Eu­ca­lyp­tus,

Grafton Nurs­ery grows hardy forms of An­tipodean Eu­ca­lyp­tus that are ideal for Bri­tish gar­dens

Gardens Illustrated Magazine - - CONTENTS - WORDS JOHN HOY­LAND PHO­TO­GRAPHS JA­SON IN­GRAM

Gar­den­ers can be blink­ered, dis­re­gard­ing a whole genus be­cause of the faults of a few mem­bers. Eu­ca­lyp­tus has suf­fered this fate, largely be­cause of the thug­gish be­hav­iour of Eu­ca­lyp­tus gun­nii, the most widely avail­able species, which will grow to huge pro­por­tions in a very short time. “There are far bet­ter species,” says grower Hi­lary Collins. “Beau­ti­ful eu­ca­lypts for small ter­races or large pots, those for use as hedg­ing or as fo­liage for cut flow­ers, and those for gar­den­ers who want large trees. Even gun­nii is gor­geous if it is grown well.”

Hi­lary’s en­thu­si­asm for the genus is bound­less. “Very few trees are as fas­ci­nat­ing as these: they are highly evolved and ex­tremely var­ied. The young leaves are often very dif­fer­ent from the ma­ture ones. They are beau­ti­ful as well as use­ful,” she says. And they needn’t get out of hand: most Eu­ca­lyp­tus can be cop­piced (cut back close to the base) to en­cour­age new growth with ju­ve­nile fo­liage and to keep the tree com­pact.

Hi­lary set up Grafton Nurs­ery ten years ago in a cor­ner of a derelict seven-acre nurs­ery. “We are in year ten of what was in­tended to be a five-year project to get the nurs­ery up to scratch,” says Hi­lary. “I have read what­ever I can get my hands on and done a mas­sive amount of re­search about eu­ca­lypts.” This re­search has in­cluded hands-on projects in the nurs­ery to see how plants re­spond to dif­fer­ent sow­ing, grow­ing and prun­ing regimes.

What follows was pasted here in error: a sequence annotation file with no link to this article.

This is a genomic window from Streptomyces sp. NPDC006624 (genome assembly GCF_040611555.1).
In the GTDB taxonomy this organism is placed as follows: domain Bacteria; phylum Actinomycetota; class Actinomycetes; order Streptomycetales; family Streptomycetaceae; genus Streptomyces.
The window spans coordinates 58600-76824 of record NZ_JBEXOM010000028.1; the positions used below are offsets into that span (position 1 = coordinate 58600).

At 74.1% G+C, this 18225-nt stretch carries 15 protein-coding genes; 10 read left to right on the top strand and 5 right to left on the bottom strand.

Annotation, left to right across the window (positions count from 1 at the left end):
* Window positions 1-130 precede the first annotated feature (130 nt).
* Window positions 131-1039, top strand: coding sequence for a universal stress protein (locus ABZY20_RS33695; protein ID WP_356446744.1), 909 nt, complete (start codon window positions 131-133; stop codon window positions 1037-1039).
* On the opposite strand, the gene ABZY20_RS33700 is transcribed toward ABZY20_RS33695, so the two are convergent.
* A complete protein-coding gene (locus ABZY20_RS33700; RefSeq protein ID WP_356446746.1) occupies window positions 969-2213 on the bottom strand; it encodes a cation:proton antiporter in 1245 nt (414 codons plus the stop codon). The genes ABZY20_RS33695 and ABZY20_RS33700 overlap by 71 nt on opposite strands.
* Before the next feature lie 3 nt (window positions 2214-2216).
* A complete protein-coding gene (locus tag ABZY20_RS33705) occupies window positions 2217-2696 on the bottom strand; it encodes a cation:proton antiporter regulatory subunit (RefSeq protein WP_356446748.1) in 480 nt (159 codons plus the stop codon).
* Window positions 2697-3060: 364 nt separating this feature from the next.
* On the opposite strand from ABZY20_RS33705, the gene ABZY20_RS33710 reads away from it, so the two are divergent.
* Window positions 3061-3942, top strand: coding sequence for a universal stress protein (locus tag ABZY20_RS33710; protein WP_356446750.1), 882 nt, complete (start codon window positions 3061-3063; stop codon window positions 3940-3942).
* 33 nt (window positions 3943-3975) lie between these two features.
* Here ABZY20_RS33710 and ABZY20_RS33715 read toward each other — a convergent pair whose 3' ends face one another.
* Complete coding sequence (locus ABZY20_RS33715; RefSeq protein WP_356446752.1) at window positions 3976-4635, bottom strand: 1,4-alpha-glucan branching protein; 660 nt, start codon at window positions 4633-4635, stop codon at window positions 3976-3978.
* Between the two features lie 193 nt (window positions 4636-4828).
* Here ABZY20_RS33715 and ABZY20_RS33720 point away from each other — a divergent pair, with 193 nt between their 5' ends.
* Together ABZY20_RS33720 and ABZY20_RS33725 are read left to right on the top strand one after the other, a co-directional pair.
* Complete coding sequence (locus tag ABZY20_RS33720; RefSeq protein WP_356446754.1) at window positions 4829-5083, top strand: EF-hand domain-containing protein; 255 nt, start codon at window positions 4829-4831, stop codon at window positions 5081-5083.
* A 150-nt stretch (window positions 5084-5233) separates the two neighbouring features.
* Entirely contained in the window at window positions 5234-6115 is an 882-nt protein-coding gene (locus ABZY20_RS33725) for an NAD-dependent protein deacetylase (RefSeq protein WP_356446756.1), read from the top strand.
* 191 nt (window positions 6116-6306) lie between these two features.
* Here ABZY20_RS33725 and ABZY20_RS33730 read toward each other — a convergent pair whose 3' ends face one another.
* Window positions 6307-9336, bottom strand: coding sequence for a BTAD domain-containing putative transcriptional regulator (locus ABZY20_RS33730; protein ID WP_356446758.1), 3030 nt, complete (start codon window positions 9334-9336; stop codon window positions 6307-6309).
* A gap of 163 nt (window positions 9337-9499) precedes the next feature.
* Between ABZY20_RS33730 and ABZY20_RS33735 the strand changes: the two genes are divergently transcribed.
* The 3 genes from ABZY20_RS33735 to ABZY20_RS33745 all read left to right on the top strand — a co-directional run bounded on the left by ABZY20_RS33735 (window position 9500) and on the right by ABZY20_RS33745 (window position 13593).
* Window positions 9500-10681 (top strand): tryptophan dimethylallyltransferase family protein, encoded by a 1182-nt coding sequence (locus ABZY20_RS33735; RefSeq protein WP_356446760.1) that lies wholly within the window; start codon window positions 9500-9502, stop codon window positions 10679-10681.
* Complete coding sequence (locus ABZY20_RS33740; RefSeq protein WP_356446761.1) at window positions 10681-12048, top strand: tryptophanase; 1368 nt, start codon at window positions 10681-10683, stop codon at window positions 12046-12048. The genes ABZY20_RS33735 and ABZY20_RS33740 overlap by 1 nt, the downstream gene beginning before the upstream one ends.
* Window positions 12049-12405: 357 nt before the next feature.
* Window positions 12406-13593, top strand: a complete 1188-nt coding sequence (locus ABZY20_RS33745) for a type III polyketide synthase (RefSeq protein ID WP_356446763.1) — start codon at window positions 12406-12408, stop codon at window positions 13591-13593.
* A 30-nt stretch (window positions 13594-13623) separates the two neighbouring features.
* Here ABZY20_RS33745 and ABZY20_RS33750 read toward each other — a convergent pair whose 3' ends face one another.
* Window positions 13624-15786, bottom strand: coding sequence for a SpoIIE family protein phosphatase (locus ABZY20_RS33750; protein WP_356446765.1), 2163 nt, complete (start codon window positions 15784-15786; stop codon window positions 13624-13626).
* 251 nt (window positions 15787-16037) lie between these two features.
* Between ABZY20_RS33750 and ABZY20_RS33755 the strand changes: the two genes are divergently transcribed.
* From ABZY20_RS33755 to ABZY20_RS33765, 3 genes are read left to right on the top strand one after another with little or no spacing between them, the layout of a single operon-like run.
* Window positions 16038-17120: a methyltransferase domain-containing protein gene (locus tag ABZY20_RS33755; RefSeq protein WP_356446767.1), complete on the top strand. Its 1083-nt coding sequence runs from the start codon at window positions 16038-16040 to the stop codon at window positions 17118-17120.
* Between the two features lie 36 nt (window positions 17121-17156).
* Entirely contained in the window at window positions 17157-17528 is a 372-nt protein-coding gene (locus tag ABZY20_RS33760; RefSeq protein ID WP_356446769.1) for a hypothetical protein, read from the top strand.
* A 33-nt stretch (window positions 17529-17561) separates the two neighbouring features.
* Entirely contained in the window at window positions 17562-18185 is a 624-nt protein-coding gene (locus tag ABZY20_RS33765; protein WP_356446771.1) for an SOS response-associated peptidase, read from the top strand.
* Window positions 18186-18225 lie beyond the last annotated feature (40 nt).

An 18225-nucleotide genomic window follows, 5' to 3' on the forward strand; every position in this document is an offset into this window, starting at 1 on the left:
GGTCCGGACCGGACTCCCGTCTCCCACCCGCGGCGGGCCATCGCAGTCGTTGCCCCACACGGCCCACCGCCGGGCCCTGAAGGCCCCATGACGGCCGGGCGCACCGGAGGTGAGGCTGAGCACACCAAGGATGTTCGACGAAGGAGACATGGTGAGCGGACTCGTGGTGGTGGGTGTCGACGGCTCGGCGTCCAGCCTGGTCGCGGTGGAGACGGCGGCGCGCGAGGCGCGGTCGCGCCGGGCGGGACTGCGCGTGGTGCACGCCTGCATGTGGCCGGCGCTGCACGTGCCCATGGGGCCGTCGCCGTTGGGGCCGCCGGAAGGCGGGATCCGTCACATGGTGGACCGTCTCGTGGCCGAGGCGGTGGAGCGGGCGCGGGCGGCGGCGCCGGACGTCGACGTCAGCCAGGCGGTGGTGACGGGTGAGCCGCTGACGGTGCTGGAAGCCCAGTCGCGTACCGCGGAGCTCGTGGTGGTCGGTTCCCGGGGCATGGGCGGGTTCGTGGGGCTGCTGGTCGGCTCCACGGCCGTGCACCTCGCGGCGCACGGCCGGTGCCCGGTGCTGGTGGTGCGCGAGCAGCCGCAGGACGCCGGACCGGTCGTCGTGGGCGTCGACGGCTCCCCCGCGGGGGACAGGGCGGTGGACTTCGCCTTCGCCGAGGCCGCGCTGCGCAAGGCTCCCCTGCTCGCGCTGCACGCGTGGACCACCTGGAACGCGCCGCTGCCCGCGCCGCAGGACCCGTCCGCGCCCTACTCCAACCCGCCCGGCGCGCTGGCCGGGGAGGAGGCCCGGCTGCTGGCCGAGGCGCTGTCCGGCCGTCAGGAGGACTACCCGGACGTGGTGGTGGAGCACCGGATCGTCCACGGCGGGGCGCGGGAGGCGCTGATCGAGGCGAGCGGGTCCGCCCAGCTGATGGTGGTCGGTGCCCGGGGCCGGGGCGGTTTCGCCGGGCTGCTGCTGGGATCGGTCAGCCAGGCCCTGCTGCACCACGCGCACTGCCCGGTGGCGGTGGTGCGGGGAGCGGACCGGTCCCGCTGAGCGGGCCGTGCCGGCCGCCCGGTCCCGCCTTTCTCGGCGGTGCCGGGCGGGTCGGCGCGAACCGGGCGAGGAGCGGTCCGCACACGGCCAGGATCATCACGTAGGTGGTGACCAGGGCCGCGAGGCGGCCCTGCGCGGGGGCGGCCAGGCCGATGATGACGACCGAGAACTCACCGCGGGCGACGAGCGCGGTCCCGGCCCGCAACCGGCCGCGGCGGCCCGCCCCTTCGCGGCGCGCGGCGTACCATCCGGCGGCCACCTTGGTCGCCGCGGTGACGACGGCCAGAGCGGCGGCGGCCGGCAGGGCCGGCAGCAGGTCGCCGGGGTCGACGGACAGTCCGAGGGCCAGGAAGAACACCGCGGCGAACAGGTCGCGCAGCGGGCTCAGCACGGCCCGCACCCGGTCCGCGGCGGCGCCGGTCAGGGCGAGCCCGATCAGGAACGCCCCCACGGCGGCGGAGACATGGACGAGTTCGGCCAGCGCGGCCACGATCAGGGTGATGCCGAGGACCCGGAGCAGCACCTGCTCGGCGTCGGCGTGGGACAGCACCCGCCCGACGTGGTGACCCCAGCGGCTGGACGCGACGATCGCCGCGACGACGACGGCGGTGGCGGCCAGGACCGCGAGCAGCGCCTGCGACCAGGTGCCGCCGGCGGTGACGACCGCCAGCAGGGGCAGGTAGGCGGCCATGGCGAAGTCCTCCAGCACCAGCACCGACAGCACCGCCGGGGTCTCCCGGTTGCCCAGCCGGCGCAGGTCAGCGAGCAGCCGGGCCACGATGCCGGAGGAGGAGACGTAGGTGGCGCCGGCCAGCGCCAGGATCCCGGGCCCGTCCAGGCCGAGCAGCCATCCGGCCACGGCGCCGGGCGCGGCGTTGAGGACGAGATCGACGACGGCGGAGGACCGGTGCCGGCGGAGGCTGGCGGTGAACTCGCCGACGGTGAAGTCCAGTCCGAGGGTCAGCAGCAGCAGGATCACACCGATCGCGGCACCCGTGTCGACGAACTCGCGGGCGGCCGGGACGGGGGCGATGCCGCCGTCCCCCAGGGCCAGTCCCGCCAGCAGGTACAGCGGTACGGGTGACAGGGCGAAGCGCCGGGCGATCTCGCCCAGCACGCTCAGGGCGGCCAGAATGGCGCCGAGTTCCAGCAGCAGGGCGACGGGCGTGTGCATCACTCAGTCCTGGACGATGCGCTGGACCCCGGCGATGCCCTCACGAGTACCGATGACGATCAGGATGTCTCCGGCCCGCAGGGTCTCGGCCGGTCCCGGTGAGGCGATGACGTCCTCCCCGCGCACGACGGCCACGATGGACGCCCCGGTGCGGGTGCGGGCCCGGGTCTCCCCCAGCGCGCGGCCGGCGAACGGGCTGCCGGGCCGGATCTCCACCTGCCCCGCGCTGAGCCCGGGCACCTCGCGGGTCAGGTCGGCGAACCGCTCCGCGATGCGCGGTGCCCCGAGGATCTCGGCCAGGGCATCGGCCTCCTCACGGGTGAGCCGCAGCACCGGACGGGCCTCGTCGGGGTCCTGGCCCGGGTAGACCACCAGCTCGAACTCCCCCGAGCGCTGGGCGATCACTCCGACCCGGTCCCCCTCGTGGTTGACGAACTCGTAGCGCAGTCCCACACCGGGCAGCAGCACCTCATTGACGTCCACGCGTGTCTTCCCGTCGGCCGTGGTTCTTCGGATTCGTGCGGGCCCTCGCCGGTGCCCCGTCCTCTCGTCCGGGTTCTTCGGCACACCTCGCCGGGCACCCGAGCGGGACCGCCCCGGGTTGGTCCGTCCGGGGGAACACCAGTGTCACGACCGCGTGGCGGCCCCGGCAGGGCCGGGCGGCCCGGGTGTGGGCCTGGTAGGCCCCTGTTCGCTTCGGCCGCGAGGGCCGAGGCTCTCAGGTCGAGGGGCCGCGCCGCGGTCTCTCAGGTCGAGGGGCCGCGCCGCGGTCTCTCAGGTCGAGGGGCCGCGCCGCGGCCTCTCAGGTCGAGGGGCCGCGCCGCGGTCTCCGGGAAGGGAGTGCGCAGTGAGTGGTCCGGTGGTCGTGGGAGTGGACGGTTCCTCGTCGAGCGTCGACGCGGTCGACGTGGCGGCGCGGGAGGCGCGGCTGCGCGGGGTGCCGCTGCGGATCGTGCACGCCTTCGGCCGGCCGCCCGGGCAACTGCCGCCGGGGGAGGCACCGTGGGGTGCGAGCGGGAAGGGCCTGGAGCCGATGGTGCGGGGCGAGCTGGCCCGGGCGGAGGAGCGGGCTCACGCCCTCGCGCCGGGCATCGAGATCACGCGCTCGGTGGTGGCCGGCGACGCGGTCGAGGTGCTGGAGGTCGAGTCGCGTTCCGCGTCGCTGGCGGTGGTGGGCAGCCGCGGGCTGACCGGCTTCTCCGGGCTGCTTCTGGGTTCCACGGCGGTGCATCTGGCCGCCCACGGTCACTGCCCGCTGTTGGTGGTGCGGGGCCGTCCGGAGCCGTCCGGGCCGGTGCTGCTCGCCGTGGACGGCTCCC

The plants are grown in peat-free com­post in Air-Pots, a sys­tem orig­i­nally de­vel­oped in Aus­tralia specif­i­cally for Eu­ca­lyp­tus af­ter it was dis­cov­ered that tra­di­tional pot-grown trees had poor root sys­tems and would often fall over when ma­ture. The Air-Pots sys­tem pre­vents roots from spi­ralling around their con­tainer and is now used through­out the tree pro­duc­tion in­dus­try. Hi­lary rec­om­mends that Eu­ca­lyp­tus des­tined for pots be grown in an Air-Pot that is placed in­side an­other con­tainer of choice.

Like most grow­ers, Hi­lary’s favourite plant changes. She cur­rently favours Eu­ca­lyp­tus gun­nii Azura (= ‘Ca­gire’), a new dwarf hy­brid, com­pact and hardy with bright sil­very-blue fo­liage. Among the many tempt­ing forms on show, I spot­ted a multi-stemmed Eu­ca­lyp­tus pau­cif lora subsp. de­beuzevillei, which has mar­bled grey-and-white bark and large, leath­ery, grey-green leaves.

Many eu­ca­lypts look ex­otic, other-worldly even, but wan­der­ing round the nurs­ery I was struck by how many would sit com­fort­ably in the Bri­tish land­scape. A screen of E. ky­bea­nen­sis could be mis­taken for an at­trac­tive wil­low, with red­dish leaf stems and tight clus­ters of feath­ery, white f low­ers. It is hardy to -16°C and will grow al­most any­where, even on poor, stony soil.

If you’re new to Eu­ca­lyp­tus, help is at hand: the nurs­ery pro­duces a chart de­tail­ing plant char­ac­ter­is­tics and grow­ing con­di­tions to help gar­den­ers make the right choice for their gar­den. As Hi­lary con­fi­dently de­clares: “What­ever your re­quire­ment, there is a Eu­ca­lyp­tus for you.”

USE­FUL IN­FOR­MA­TION Ad­dress Grafton Nurs­ery, Grafton Fly­ford, Worces­ter­shire WR7 4PW. Tel 01905 888098 (an­swer­phone)/07515 261511. Web­site hardy-eu­ca­lyp­tus.com Open By ap­point­ment only. Please tele­phone to ar­range.

VERY FEW TREES ARE AS FAS­CI­NAT­ING AS EU­CA­LYPTS: THEY ARE HIGHLY EVOLVED AND EX­TREMELY VAR­IED

68

Newspapers in English

Newspapers from UK

© PressReader. All rights reserved.